I spent last weekend in the wild, being dirty and sleeping inside cramped messy tents whose temperature fluctuates between cold and scorching hot, depending on what time of the day it is. I brought some mosquito repellent with me, only to find out that I should’ve feared the ants as well. The only way I could’ve cleaned myself (even partially) entailed going through the cold caress of mountain water. This is adventure indeed, the kind catterpillars sadly forget as they become butterflies.

My muscles are aching as I type like I worked out for a whole month straight without even a few seconds of water break anywhere in between. But the ache reminds me of a good two nights and two days spent in the cradle of Maria Makiling. Clearly, this is the welcome kind of muscle ache, one that is the sign not of deteriorating health but of a life lived in two-days’ worth of adventure. I’m both glad and sad that they’d be gone in a few days. How I’d miss this feeling and the kind of joy the experience brought me. I feel that I’ve lived life, for two nights and two days, as the experience took my breath away.

Before I delve into the fun of reliving the adventure allow me first to wish my left shoe a very solemn “Rest In Peace”. You have been loyal to me for the past two years or so my dear friend, going through mud and shine, opening your mouth that protects the fingertips of my left foot eventually but not making a single sound of complaint. Your twin, right shoe, will have to rest as well, now that you are gone. I regret that he won’t be able to do it in the house though, as we are pretty crowded already.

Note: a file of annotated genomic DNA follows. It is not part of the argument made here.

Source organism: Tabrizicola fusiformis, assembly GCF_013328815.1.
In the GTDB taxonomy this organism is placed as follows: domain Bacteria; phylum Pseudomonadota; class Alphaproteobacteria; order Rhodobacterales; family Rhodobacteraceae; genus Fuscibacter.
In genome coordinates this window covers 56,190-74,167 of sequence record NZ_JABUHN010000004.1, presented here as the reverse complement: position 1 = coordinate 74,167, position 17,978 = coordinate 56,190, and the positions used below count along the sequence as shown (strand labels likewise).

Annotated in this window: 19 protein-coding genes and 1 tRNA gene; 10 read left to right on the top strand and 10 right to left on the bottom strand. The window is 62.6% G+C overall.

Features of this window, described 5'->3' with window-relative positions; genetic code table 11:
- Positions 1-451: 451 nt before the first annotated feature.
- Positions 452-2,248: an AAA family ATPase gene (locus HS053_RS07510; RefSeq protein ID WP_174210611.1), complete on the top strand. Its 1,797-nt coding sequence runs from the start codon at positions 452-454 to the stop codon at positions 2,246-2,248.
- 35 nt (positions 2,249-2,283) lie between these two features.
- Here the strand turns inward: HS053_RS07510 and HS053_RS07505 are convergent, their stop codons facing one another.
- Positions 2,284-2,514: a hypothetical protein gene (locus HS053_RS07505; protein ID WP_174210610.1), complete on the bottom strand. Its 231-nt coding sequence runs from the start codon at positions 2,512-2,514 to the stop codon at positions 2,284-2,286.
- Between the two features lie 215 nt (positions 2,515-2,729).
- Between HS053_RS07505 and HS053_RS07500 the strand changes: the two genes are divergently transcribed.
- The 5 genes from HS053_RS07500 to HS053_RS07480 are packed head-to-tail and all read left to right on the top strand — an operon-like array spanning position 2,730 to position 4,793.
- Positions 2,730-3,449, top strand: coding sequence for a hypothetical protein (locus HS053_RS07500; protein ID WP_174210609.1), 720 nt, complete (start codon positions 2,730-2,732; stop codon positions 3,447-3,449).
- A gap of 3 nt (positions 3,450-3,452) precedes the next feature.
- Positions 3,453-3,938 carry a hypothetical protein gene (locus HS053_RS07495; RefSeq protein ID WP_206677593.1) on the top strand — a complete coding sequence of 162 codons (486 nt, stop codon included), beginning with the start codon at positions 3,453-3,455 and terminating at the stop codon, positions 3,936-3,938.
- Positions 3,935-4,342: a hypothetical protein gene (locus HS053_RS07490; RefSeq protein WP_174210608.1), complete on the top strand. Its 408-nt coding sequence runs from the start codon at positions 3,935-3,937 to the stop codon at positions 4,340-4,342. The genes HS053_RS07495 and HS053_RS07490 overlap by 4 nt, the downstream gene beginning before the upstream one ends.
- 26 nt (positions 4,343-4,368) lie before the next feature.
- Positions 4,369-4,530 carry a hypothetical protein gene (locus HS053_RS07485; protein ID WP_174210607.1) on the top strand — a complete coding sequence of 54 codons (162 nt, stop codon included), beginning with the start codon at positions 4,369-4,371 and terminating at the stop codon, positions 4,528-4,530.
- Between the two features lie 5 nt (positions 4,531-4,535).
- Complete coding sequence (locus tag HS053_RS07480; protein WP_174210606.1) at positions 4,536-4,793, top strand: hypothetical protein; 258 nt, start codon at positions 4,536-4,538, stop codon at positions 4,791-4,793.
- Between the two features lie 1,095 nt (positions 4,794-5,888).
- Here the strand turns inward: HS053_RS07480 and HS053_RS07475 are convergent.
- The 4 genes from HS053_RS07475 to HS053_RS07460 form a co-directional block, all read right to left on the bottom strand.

My left shoe died an honorable death, in the midst of adventure, as I spent the good part of last weekend jumping through rocks and grabbing various plants for dear life, double checking in a hurried fashion beforehand that it is without thorns and that it is not actually some camouflaging fauna. It died last Saturday but I had to abuse it further by using it again for the same purposes the next day after last Saturday which is last Sunday. My vocal chords nearly died as well, as I screamed cheers and whoa’s in flow with my group’s collective effervescence.

And as I know that general allusions to the experience will do the adventure no justice, allow me to compress about two days’ worth of story in a single web page, as I try to set the record for the longest blog post ever. Right. Let the stories start.

Table of Contents
Laying Down Ground | The Trek | Running Again, Some Swimming, and Goodbye Finally

Laying Down Ground
Friday, February 5, 2010, Deep Evening

Tired and exhausted from last night’s academic cramming as well as from the day that passed, I stepped off the bus and was readily greeted by Orion. Arr hunter, I say. Thanks for the greeting as I am here not to choose the events that will happen but to let the adventure choose me. Be my guide.